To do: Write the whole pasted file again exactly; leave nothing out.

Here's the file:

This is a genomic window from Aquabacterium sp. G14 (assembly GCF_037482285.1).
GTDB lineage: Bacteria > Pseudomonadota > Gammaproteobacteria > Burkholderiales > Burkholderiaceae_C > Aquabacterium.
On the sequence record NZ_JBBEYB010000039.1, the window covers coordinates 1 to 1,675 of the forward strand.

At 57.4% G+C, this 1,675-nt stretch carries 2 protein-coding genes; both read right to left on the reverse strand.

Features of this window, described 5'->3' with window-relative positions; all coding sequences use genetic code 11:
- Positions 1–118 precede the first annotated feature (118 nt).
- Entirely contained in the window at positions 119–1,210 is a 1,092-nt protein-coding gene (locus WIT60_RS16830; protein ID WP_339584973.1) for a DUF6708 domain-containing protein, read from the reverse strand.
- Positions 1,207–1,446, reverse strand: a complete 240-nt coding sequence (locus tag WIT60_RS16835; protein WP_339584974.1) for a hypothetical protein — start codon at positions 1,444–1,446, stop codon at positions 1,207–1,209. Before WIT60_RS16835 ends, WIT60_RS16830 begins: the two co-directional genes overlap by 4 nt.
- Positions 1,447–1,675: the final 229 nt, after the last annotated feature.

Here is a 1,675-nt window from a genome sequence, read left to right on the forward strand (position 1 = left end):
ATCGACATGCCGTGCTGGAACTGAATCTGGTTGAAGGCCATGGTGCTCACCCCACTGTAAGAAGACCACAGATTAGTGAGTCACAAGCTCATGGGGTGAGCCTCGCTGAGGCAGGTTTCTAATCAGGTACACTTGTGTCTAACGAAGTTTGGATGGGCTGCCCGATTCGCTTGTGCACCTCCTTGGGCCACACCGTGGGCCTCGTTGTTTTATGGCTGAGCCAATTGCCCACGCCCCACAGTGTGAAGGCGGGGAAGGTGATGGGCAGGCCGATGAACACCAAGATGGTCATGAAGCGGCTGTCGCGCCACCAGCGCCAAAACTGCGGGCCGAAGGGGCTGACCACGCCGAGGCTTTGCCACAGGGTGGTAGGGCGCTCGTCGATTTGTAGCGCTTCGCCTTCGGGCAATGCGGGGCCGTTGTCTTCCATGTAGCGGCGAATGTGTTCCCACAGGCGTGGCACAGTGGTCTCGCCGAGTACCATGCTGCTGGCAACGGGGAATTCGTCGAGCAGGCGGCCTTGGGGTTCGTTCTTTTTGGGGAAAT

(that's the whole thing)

This is a genomic window from Aquabacterium sp. G14 (assembly GCF_037482285.1).
GTDB lineage: Bacteria > Pseudomonadota > Gammaproteobacteria > Burkholderiales > Burkholderiaceae_C > Aquabacterium.
On the sequence record NZ_JBBEYB010000039.1, the window covers coordinates 1 to 1,675 of the forward strand.

At 57.4% G+C, this 1,675-nt stretch carries 2 protein-coding genes; both read right to left on the reverse strand.

Features of this window, described 5'->3' with window-relative positions; all coding sequences use genetic code 11:
- Positions 1–118 precede the first annotated feature (118 nt).
- Entirely contained in the window at positions 119–1,210 is a 1,092-nt protein-coding gene (locus WIT60_RS16830; protein ID WP_339584973.1) for a DUF6708 domain-containing protein, read from the reverse strand.
- Positions 1,207–1,446, reverse strand: a complete 240-nt coding sequence (locus tag WIT60_RS16835; protein WP_339584974.1) for a hypothetical protein — start codon at positions 1,444–1,446, stop codon at positions 1,207–1,209. Before WIT60_RS16835 ends, WIT60_RS16830 begins: the two co-directional genes overlap by 4 nt.
- Positions 1,447–1,675: the final 229 nt, after the last annotated feature.

Here is a 1,675-nt window from a genome sequence, read left to right on the forward strand (position 1 = left end):
ATCGACATGCCGTGCTGGAACTGAATCTGGTTGAAGGCCATGGTGCTCACCCCACTGTAAGAAGACCACAGATTAGTGAGTCACAAGCTCATGGGGTGAGCCTCGCTGAGGCAGGTTTCTAATCAGGTACACTTGTGTCTAACGAAGTTTGGATGGGCTGCCCGATTCGCTTGTGCACCTCCTTGGGCCACACCGTGGGCCTCGTTGTTTTATGGCTGAGCCAATTGCCCACGCCCCACAGTGTGAAGGCGGGGAAGGTGATGGGCAGGCCGATGAACACCAAGATGGTCATGAAGCGGCTGTCGCGCCACCAGCGCCAAAACTGCGGGCCGAAGGGGCTGACCACGCCGAGGCTTTGCCACAGGGTGGTAGGGCGCTCGTCGATTTGTAGCGCTTCGCCTTCGGGCAATGCGGGGCCGTTGTCTTCCATGTAGCGGCGAATGTGTTCCCACAGGCGTGGCACAGTGGTCTCGCCGAGTACCATGCTGCTGGCAACGGGGAATTCGTCGAGCAGGCGGCCTTGGGGTTCGTTCTTTTTGGGGAAAT